There are several places in the film where Fassbinder could have imposed his vision and left the viewer in the dust, but he's always careful to continue the story thread, and thus keep viewers in the loop. His world is highly stylized, there are no wasted frames - nearly every camera shot is tinged with erotic undertones or duplicity in the making. Fassbinder's film career was as tinged with notoriety as it was brief - this film is as good an introduction to his work as you will find.
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18 of 21 people found the following review helpful By directions on February 7, 2012
Format: DVD
Firstly, it should be noted that this is a Fassbinder movie regardless of genre so one would need to be receptive to his work overall to enjoy this. That said World on a Wire remains true to the novel: Simulacron-3 and although it expands on it stays within its frame work. Also there really is no need to contrast and compare to:The Matrix as they are two entirely different films (both of which I enjoyed). However it is also true as regards science fiction that less can be more such as:The Prisoner: The Complete Series (40th Anniversary Collector's Edition)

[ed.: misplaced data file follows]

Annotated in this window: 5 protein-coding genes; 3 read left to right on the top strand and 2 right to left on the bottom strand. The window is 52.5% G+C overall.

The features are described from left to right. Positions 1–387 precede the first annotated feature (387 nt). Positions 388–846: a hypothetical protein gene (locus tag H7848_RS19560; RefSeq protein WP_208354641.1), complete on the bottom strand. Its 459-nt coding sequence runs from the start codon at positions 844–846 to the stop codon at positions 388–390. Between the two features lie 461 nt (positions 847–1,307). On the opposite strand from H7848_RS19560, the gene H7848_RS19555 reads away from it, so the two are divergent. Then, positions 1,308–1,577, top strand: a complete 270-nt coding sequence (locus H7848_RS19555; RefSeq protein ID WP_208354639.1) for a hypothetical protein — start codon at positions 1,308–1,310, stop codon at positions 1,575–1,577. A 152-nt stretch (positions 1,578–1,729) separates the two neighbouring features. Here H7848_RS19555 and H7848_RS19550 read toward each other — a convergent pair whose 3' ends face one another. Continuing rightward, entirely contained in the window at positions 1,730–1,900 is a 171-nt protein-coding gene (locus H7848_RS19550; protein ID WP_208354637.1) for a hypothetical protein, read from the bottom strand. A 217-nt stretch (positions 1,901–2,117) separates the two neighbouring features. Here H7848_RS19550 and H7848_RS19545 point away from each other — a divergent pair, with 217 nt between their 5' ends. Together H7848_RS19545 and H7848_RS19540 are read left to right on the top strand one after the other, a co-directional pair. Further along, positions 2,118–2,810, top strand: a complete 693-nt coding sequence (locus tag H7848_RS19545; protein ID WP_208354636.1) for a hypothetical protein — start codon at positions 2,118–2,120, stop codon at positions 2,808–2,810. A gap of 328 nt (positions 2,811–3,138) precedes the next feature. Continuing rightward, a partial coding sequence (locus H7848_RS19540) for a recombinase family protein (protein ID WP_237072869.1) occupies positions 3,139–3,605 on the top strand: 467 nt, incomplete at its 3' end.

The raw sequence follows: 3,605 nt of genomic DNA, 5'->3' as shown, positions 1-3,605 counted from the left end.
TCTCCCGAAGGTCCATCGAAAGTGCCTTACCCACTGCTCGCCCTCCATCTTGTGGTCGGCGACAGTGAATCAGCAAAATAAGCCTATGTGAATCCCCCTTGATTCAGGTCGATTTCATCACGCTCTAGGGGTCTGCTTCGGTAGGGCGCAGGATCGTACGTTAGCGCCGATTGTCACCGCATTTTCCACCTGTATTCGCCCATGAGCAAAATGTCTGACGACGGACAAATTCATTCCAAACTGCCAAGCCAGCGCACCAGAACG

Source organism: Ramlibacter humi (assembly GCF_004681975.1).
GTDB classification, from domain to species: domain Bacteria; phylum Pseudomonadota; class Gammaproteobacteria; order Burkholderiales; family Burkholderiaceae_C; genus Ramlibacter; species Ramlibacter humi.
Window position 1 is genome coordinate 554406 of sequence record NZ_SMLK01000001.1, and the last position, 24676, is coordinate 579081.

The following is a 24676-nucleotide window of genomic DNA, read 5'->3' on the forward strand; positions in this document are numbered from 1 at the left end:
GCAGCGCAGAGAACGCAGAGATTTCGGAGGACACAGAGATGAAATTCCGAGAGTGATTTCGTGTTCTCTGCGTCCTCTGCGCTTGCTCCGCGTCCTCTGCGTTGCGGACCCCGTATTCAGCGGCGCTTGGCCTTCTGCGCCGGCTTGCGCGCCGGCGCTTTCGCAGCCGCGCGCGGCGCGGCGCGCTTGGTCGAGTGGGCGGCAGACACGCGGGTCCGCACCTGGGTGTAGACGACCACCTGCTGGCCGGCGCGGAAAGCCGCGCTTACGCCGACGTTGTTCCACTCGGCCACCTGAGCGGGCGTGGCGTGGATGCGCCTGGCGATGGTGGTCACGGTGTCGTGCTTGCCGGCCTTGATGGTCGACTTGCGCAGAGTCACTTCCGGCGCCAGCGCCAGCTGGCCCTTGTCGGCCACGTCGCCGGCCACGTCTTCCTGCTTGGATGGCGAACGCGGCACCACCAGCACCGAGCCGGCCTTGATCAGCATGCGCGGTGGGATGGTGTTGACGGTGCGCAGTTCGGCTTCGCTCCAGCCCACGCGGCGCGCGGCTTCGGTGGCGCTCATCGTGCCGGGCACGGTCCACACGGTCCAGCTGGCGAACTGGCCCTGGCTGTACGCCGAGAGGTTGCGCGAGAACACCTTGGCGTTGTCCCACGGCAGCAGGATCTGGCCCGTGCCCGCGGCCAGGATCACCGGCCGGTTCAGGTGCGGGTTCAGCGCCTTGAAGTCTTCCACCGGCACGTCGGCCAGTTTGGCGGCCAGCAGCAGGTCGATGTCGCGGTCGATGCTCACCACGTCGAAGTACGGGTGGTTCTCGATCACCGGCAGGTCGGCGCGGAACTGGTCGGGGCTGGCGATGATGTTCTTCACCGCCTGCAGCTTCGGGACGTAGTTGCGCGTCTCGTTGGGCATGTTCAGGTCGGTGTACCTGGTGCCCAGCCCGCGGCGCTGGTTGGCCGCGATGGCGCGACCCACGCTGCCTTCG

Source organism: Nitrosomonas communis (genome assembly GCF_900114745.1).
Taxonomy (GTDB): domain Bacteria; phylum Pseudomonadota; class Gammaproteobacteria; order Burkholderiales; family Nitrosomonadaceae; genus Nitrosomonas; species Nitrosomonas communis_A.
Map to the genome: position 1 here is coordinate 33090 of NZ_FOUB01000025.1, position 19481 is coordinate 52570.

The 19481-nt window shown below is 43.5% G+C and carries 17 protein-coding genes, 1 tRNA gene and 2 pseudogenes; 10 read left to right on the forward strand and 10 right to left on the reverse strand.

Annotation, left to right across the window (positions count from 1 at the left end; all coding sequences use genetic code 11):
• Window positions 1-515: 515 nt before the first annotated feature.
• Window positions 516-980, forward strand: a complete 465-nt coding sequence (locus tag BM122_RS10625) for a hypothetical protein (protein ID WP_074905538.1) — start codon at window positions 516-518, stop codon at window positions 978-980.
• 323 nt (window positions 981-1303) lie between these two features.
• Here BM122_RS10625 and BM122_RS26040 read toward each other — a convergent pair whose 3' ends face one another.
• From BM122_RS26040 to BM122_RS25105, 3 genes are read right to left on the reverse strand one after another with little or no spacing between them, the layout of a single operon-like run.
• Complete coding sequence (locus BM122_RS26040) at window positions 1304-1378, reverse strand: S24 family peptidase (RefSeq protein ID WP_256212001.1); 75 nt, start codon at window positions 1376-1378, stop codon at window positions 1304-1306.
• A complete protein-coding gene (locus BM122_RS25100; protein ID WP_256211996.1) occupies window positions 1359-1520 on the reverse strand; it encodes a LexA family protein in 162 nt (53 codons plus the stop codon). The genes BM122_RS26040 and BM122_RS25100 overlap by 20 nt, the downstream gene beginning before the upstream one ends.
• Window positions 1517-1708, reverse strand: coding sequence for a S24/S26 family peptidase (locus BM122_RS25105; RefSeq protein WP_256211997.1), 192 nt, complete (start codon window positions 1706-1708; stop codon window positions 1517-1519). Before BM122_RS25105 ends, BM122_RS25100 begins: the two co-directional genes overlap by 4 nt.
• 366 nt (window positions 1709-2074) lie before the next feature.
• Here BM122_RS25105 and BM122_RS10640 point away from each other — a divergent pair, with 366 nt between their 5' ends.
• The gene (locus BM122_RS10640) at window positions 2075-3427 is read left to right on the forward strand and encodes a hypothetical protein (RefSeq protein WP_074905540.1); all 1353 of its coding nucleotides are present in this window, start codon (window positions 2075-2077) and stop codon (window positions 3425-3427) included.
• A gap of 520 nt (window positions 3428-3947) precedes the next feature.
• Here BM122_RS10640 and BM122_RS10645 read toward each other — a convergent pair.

The abject minimalism of early Fassbinder, Wim Wenders and Werner Herzog may not be for all tastes but it was purposeful not due to lack of effort. Fassbinder in particular generally had screen plays where the overall ideas and themes were more important than the individual characters. World on a Wire wasn't so much a foray into the science fiction genre as an expansion of his themes into the arena. The paranoia and claustrophobia of World on a Wire is true to the original novel but also to the social climate of Germany in the 70's with the ever present reality of the cold war and anarchism (which would be further explored in documentary form in: Germany in Autumn as well as the decadence and excesses of the time.